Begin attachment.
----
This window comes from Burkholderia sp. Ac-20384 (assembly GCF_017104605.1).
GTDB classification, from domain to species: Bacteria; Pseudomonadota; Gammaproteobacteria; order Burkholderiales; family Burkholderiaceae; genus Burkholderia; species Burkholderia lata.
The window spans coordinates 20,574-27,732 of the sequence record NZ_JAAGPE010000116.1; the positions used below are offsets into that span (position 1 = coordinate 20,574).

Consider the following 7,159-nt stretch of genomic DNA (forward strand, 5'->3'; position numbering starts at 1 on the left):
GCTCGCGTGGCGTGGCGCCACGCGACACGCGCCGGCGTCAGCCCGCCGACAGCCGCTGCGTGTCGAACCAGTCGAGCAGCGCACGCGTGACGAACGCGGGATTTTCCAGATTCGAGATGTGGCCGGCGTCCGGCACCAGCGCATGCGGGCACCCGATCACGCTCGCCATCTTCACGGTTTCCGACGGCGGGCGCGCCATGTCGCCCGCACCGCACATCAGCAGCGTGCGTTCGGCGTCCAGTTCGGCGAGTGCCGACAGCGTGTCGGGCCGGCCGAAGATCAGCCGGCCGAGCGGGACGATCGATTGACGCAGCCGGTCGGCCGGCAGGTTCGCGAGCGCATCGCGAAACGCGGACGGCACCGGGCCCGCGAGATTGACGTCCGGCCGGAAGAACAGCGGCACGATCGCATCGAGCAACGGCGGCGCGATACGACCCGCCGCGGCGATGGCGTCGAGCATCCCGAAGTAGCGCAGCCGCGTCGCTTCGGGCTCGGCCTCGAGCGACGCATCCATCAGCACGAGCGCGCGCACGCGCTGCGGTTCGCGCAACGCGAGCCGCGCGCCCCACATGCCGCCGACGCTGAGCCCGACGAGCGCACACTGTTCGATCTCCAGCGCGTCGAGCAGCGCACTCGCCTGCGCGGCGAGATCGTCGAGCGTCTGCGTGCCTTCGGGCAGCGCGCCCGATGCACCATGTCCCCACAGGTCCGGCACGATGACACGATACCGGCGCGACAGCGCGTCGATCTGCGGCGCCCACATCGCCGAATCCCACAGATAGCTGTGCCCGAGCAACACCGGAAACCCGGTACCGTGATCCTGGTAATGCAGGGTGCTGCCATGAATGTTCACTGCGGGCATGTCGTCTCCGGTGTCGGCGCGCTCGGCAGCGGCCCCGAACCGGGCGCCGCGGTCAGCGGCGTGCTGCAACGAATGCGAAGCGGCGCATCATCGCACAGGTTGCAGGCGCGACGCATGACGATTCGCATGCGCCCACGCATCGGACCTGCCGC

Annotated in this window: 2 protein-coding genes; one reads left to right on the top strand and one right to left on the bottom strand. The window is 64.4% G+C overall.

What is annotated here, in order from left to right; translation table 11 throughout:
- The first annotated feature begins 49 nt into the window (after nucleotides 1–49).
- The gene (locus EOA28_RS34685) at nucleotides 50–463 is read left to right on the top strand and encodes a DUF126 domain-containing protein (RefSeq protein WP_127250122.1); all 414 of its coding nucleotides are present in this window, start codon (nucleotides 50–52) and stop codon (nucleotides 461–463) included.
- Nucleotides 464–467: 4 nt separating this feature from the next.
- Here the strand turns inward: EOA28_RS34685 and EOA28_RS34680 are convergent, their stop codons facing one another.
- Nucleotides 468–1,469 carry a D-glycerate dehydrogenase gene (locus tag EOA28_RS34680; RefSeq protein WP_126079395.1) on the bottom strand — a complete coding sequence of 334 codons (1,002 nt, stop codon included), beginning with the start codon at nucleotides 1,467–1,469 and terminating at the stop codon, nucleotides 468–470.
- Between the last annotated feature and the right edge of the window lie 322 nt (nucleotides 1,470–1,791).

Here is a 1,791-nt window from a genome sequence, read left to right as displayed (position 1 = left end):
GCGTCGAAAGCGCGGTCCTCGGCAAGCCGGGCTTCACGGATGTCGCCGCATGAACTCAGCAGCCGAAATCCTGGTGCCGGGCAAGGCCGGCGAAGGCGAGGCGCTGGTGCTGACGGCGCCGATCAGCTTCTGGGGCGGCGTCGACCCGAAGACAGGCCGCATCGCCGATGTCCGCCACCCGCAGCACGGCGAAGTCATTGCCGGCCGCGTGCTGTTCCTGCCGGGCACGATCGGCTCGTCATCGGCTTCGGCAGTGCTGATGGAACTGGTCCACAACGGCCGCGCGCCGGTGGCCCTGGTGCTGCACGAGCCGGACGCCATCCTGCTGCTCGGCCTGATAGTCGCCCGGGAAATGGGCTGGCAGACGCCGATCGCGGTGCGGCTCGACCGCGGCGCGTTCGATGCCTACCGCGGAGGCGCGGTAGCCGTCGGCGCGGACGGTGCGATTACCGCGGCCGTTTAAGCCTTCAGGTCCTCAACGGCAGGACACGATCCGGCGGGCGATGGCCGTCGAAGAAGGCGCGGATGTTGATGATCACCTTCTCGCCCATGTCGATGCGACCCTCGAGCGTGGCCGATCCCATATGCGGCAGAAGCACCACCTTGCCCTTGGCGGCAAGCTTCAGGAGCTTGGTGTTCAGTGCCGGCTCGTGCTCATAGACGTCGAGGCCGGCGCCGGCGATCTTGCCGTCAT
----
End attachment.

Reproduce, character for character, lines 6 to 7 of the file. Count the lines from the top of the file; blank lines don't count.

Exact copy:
Annotated in this window: 2 protein-coding genes; one reads left to right on the top strand and one right to left on the bottom strand. The window is 64.4% G+C overall.

What is annotated here, in order from left to right; translation table 11 throughout: